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After experimenting with some suggested remedies to similar boot issues in the forum, my hp pavilion g4 notebook (i5, 4GB RAM) (Windows+Ubuntu 20.04 LTS desktop dual boot) took much longer time to boot.

The following is a result of systemd-analyze critical-chain command.

$ systemd-analyze critical-chain
The time when unit became active or started is printed after the "@" character.
The time the unit took to start is printed after the "+" character.

graphical.target @2min 25.876s
└─multi-user.target @2min 25.875s
  └─kerneloops.service @37.747s +55ms
    └─network-online.target @37.711s
      └─NetworkManager-wait-online.service @25.803s +11.905s
        └─NetworkManager.service @20.934s +4.866s
          └─dbus.service @20.928s
            └─basic.target @20.885s
              └─sockets.target @20.885s
                └─snapd.socket @20.884s +973us
                  └─sysinit.target @20.754s
                    └─snapd.apparmor.service @20.096s +657ms
                      └─apparmor.service @19.350s +743ms
                        └─local-fs.target @19.349s
                          └─run-user-125.mount @1min 9.857s
                            └─swap.target @18.940s
                              └─dev-disk-by\x2duuid-a914a306\x2df035\x2d4689\x2>
                                └─dev-sda10.device @18.799s

Another reading after an update gives

graphical.target @4min 41.087s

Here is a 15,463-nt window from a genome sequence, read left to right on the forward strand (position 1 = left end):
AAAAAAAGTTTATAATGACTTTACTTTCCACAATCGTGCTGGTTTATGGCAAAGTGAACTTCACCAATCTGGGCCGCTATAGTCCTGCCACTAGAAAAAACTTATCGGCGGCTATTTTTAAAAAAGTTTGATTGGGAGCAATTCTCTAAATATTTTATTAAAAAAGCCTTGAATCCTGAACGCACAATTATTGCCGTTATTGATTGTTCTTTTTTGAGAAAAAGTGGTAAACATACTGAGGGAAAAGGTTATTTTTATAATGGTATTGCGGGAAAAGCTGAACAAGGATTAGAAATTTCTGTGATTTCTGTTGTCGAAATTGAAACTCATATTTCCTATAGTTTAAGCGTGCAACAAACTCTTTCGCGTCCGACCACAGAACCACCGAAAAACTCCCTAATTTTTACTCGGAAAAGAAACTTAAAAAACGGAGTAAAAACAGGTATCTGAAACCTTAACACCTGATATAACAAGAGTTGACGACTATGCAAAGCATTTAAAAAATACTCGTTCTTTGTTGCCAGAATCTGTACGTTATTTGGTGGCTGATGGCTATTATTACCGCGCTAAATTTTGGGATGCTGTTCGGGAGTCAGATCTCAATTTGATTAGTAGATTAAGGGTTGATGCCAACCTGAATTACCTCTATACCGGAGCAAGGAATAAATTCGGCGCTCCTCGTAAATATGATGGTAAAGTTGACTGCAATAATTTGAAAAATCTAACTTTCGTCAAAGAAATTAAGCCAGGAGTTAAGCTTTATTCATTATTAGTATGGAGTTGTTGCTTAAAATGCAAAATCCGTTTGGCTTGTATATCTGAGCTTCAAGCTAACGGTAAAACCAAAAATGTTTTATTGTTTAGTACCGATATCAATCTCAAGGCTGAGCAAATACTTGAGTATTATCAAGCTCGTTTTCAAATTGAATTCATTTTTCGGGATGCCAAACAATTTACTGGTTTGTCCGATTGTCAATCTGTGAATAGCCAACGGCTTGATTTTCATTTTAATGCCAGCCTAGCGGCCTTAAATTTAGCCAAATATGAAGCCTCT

└─multi-user.target @4min 41.087s
  └─snapd.seeded.service @2min 10.410s +192ms
    └─snapd.service @1min 38.321s +32.083s
      └─basic.target @1min 38.060s
        └─sockets.target @1min 38.060s
          └─snapd.socket @1min 38.058s +1ms
            └─sysinit.target @1min 37.932s
              └─snapd.apparmor.service @1min 35.399s +2.533s
                └─apparmor.service @1min 34.569s +828ms
                  └─local-fs.target @1min 34.568s
                    └─run-user-125.mount @2min 29.511s
                      └─swap.target @1min 32.223s
                        └─dev-disk-by\x2duuid-a914a306\x2df035\x2d4689\x2da00c\>
                          └─dev-disk-by\x2duuid-a914a306\x2df035\x2d4689\x2da00

I suspect a possible graphic card error (hybrid intel+radeon) as I could see many error against [radeon] during startup.

Any suggestion/help in this regard is highly needed. Thanks!

Edits

After disabling snap as suggested by @kanehekili, the boot did better.

graphical.target @58.062s
└─multi-user.target @58.062s
  └─networkd-dispatcher.service @18.226s +13.683s
    └─basic.target @18.167s
      └─sockets.target @18.167s
        └─uuidd.socket @18.167s
          └─sysinit.target @17.777s
            └─systemd-timesyncd.service @17.257s +519ms
              └─systemd-tmpfiles-setup.service @16.868s +322ms
                └─systemd-journal-flush.service @4.667s +12.200s
                  └─systemd-journald.service @3.251s +1.410s
                    └─systemd-journald.socket @3.230s
                      └─-.mount @3.209s
                        └─system.slice @3.209s
                          └─-.slice @3.209s

and $ dmesg gives a lot less red colors than when I did during my post in the comments!

P.S. I recently installed sagemath.

  • 1